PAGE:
Thunderstorms moved through the area Wednesday afternoon and evening, leaving behind fallen trees and wires. One child was injured when lightning struck a chimney near where he was standing.

Just after 4 p.m., lightning struck a brick chimney in Lansford, sending debris onto the roof and nearby sidewalk.

An 11-year-old was standing nearby and was transported to St. Luke's Hospital-Miners Campus in Coaldale for evaluation.

Once the rain became a downpour, scanner reports said that a number of trees had fallen throughout the area.

Crews were out at the 600 and 900 blocks of East Catawissa Street in Nesquehoning, as well as South Allen Street for downed trees and wires.

In the first incident, which occurred around 5 p.m., along South Allen and High streets, a tree uprooted and fell across two parked cars.

Nesquehoning Hose Company Fire Chief John McArdle said that one of the vehicles was able to be freed without any damage; while the other vehicle sustained damage to its rear window.

The road at Market Street was closed by Nesquehoning Fire Police while fire department personnel cut the tree off the car.

At 7:45 p.m., during the second strong storm that pushed through Nesquehoning, a tree fell on the 600 block of East Catawissa, pulling wires down with it.

McArdle said traffic was detoured at the intersection of Hazard and Catawissa and diverted up Center Street until the road intersected with Catawissa near the gas station at the end of town.

One lane was shut down during the incident and larger trucks were not allowed to enter the borough due to the low hanging wires around the Nesquehoning Hose Company building.

Fire crews remained on scene until PPL made repairs and deemed the area safe for tree removal from the roadway. Nesquehoning Fire Police directed traffic.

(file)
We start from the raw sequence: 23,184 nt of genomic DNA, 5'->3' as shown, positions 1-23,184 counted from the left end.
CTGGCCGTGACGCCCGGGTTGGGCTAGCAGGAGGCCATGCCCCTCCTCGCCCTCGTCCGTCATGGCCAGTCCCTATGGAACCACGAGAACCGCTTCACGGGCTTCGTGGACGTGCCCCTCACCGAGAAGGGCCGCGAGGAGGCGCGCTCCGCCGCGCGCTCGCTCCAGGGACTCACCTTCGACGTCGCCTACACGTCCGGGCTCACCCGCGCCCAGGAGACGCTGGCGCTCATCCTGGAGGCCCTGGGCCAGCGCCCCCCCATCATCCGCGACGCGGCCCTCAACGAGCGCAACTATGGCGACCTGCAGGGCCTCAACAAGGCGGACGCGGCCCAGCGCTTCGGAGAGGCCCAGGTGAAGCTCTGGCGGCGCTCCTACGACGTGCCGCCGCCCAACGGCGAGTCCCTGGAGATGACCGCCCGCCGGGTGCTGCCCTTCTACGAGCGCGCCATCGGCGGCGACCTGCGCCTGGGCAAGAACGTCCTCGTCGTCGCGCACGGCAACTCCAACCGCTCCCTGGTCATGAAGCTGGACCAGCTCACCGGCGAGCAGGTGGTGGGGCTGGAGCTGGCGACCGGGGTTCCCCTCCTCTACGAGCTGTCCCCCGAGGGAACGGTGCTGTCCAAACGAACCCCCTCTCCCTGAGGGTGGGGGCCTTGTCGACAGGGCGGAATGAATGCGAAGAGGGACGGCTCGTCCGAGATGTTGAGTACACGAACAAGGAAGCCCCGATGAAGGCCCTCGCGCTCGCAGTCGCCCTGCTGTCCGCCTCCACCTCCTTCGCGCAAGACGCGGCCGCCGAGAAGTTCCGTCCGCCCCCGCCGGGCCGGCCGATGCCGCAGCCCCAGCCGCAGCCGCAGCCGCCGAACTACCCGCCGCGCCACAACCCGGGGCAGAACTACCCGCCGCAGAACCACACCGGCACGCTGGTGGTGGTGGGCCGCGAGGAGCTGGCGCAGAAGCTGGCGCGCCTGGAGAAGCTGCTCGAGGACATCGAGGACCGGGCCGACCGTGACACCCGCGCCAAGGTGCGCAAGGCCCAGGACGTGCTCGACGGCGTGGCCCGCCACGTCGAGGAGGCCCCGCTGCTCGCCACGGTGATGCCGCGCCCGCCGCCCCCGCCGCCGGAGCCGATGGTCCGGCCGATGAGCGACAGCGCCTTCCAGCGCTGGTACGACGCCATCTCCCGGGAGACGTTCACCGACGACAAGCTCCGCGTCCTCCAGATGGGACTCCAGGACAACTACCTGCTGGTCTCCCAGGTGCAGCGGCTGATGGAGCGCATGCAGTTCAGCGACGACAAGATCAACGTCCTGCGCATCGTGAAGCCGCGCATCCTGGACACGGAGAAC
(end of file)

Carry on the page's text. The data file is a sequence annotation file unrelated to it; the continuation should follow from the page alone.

Power was restored to the affected portion of the borough at approximately 9:45 p.m.

It was also reported that a tree was on the road at Route 209 near the Subway in Jim Thorpe, as well as Chipmunk Trail.

Also in Jim Thorpe, debris covered the street on Lentz Trail and Broadway.

Jane Tkach reported seeing trees down on North Eighth Street in Lehighton.

At the baseball field on Sixth and Coal streets in Lehighton, a roof had blown off a dugout.

Two Lehighton residents, Judy Schaffer and Leanne Bachman, said that trees had fallen on cars. One tree had split in half after falling on a vehicle.

Schaffer and others also reported seeing hail around 9:30 p.m.

David Hauser and Dan Kleintop both reported pea-sized hail was coming down in Franklin Township, around the same time that Kelly Giordano said it was hailing in Nesquehoning.

Giordano said that her home lost power, but it was soon restored.

Bernadette Rosa and Daniel Hunadi, both Nesquehoning residents, said they had lost power too.

Pennsylvania Power & Light reported 230 customers without power in Nesquehoning, along with a handful of other people in the county, including the Mahoning Valley.

The storm subsided late Wednesday night, and forecasts don't show any more severe rain on the way, other than a few thunderstorms possible on Sunday.

Regardless, residents should know how to prepare for a hailstorm.

According to the Safe America Foundation, there are precautions to be taken, whether you are in an automobile or a building during a hailstorm.

If you are in a car, stop driving, and park your car inside a garage, under an overpass or under some type of awning.

To prevent a concussion, don't leave the vehicle, but protect your face with clothing and lay down with your back toward the windows.

If you're in a building during a hailstorm, also remain indoors and avoid windows until the hail has completely stopped.

Amy Miller contributed to this report.